Life on the Edge: Beyond Urban Redevelopment: The Transformation of a Living Community through Understanding and Design
Eleven graduate students from nine universities across seven states and two countries came together Nov. 5-8, 2019 for RDG’s ninth annual Design Residency.
Residents were charged with solving a challenging design problem: reimagine and reinvigorate the eastern end of Des Moines’ Douglas Avenue Corridor, a section of the city with a highly diverse yet low income population, deteriorating infrastructure, lack of walkability and accessibility and numerous struggling businesses. In addition to its economic and structural challenges, the area is also experiencing side effects of climate change – most of the area has recently been remapped to reflect an annual flood risk five times greater than previously defined.
During their 3 1/2 days engaged in the Design Residency, the residents collaborated with each other and with RDG professionals to process and analyze large amounts of complex information and develop a vision and plan to address the Corridor’s challenges. To determine which aspects to consider in their design, the residents heard from a diverse panel of local, regional and national community leaders and visited the Corridor to explore and photograph the area’s features and to get a feel for its places and people.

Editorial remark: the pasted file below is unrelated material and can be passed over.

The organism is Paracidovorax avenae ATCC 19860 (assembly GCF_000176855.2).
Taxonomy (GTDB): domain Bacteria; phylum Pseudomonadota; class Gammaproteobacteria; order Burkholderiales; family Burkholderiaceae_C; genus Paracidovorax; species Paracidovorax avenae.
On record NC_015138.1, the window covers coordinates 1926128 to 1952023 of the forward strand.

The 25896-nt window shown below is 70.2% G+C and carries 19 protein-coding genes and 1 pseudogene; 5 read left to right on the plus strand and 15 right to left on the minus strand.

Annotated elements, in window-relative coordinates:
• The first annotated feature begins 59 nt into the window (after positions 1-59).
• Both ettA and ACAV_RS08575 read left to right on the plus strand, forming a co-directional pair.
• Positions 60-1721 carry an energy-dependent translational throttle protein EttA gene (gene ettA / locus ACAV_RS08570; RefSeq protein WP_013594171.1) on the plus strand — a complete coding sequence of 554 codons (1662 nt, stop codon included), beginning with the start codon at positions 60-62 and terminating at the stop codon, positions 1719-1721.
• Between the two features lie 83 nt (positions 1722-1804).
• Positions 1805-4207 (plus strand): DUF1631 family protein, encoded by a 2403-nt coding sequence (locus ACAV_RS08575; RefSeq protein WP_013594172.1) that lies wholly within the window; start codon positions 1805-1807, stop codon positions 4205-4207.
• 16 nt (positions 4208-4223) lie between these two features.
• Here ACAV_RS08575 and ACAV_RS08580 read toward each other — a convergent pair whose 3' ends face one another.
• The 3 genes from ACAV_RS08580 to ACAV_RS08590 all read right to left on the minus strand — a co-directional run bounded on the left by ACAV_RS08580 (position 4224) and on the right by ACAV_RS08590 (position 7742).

On Friday, November 8, the 11 the residents publicly presented “Life on the Edge: Beyond Urban Redevelopment,” their re-imagining of these Corridor sites. After an introductory video, each resident provided insight around what they learned about the site and the subsequent design. Residents shared about the community and its diversity, the role of public health and the context of the site and then shared elements of the plan they had devised in their short time together.
The residents’ plan includes a new mixed-use development on the former Plaza Lanes site, a major public art installation, a return to nature in the southeast quadrant and a replacement of the Euclid Avenue Bridge. The plan also includes increased green infrastructure to enhance flood resilience and reduce runoff and pretreat existing runoff as well as traffic flow and accessibility enhancements to create a more pedestrian- and bicycle-friendly area. A variety of public spaces – event and market areas, a park, community gardens, trail access and a food forest – provide opportunities for community members to engage with one another and their locale, while a signature, high-design bridge becomes a regional destination.